The Pale Criminal: back to Berlin Noir

palePhilip Kerr wrote his original Berlin Noir trilogy nearly three decades ago, and it’s been about that long since I last read them. The Pale Criminal is the second in the series and only its brevity suggests that it’s a much older book than the current, long-running series centred around Bernie Gunther. The popularity of the subject matter – Germany in the years before and after WW2 – and the central character – a cynical, sardonic detective haunted more by his own inadequacies than he could ever be intimidated by National Socialism – means it’s a savvy move for the publisher to re-issue the original investigations in modern jackets.

This also means that a lot of people like me will pick them up again, assuming the author has been particularly prolific in crafting a new Gunther novel every six months. I even have the original Berlin Noir anthology on the bookshelf, but that didn’t stop me ordering The Pale Criminal… and nor did it stop me thoroughly enjoying it, even if it felt comfortably familiar. To be fair, that’s part of the reason for reading the Gunther novels: a well-researched window into the life of a policeman in Nazi Germany, a skewed view of how historical events might’ve looked to der Mann auf der strasse; Kerr’s wicked ability to wield a sharp word to best effect.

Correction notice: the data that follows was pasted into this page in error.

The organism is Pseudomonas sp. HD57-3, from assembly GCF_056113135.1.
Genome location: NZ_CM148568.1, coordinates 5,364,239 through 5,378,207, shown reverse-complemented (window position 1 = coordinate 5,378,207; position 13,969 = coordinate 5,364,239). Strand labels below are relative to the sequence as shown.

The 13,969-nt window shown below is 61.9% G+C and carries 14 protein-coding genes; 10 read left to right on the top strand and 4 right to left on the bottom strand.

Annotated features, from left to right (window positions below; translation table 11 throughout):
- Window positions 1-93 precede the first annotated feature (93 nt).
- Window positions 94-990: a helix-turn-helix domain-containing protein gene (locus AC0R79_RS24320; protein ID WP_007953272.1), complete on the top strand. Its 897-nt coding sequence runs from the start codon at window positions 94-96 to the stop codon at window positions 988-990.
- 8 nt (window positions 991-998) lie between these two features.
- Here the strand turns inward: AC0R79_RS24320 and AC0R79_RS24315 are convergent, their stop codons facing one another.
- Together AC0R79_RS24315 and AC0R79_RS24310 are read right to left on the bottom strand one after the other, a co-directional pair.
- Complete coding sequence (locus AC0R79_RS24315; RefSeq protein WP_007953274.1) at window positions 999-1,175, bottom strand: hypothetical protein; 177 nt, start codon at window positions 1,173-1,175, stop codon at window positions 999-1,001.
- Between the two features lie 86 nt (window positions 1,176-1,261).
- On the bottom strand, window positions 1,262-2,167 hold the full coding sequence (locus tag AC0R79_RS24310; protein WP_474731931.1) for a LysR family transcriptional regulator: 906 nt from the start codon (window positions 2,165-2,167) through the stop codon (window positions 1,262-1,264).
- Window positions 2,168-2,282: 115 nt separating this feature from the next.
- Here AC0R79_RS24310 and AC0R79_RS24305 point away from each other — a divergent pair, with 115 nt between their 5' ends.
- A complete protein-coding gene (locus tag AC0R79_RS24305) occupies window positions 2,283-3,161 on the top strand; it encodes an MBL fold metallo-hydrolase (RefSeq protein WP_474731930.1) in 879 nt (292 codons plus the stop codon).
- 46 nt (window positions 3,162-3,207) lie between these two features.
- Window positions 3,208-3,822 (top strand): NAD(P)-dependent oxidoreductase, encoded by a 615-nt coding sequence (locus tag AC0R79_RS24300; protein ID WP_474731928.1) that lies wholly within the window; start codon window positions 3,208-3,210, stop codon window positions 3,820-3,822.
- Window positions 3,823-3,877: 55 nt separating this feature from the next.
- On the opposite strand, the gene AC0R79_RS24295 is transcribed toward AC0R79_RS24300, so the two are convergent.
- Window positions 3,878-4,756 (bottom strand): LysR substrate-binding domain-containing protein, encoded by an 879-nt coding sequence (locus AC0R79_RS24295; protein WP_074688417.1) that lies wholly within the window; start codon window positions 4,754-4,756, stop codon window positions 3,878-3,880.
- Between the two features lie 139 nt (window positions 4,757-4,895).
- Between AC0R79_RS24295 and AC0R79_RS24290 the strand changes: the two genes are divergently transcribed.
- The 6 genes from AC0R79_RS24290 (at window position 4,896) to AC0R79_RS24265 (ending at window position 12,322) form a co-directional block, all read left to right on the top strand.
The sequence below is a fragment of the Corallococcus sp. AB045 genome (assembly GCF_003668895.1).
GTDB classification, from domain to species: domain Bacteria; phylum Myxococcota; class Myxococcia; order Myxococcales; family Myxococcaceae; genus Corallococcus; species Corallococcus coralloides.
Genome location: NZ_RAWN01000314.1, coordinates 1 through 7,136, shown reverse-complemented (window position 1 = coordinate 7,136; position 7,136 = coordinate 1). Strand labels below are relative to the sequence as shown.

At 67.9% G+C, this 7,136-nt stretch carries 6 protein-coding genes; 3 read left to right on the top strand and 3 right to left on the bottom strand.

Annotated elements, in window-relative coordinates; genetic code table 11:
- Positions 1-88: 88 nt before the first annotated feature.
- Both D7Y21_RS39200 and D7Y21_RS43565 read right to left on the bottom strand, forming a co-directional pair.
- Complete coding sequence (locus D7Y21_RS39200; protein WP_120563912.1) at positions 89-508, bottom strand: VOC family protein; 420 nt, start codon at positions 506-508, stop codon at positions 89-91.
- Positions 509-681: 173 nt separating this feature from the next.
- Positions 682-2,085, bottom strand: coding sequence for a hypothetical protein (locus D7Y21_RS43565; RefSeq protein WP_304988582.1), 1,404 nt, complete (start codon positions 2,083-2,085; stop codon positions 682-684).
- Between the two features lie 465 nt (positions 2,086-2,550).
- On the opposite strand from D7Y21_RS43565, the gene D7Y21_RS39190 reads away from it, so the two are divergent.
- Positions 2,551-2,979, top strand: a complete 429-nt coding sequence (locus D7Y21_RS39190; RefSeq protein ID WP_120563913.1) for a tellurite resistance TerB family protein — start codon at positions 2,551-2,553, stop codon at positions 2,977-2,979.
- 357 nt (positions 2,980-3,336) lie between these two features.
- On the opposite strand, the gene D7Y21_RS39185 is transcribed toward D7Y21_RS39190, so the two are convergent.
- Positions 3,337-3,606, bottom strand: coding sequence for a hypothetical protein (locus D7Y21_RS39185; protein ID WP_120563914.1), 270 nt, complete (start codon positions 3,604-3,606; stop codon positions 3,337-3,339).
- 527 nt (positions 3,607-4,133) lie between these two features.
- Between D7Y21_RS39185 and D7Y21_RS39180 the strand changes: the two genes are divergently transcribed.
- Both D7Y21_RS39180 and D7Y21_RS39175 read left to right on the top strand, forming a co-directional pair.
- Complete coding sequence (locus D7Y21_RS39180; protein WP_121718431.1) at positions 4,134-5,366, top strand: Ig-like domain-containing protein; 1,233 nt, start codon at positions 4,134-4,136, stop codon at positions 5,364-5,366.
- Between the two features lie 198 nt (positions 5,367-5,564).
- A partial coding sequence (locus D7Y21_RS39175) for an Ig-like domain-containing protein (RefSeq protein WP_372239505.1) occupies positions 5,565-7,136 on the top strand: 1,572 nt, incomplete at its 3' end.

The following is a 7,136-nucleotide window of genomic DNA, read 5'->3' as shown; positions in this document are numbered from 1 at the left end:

This episode starts in 1938 when optimists were still hoping for the best while the wise prepared for the worst. PI Bernie is leaned on to return to Kripo, the criminal investigation arm of the police, to catch a serial killer. Inevitably it turns political: for everything in Germany at that time could hardly be otherwise. And if he locates the murderer, then Bernie will inevitably make implacable enemies among one or other fanatical factions…

Kerr writes here with a young man’s rage, the anger almost visible on the page. He even gives Gunther the ‘only obeying orders’ line. This Bernie Gunther is a subtly different person to the one Kerr writes now – someone with a bitter, almost brittle edge to his dangerous humour. The plotting is tight and the pace feels faster, too; by modern standards this is a short novel which only helps to give it more impact.

The result is a vividly realised police procedural, wrapped inside a political thriller, disguised as an historical novel. The Pale Criminal excels on all three levels – and if you haven’t read any other Bernie Gunther novels then it works perfectly as a stand-alone.

9/10

Reviewed by Rowena Hoseason

The Pale Criminal by Philip Kerr is available in all formats; recently re-issued as an ebook

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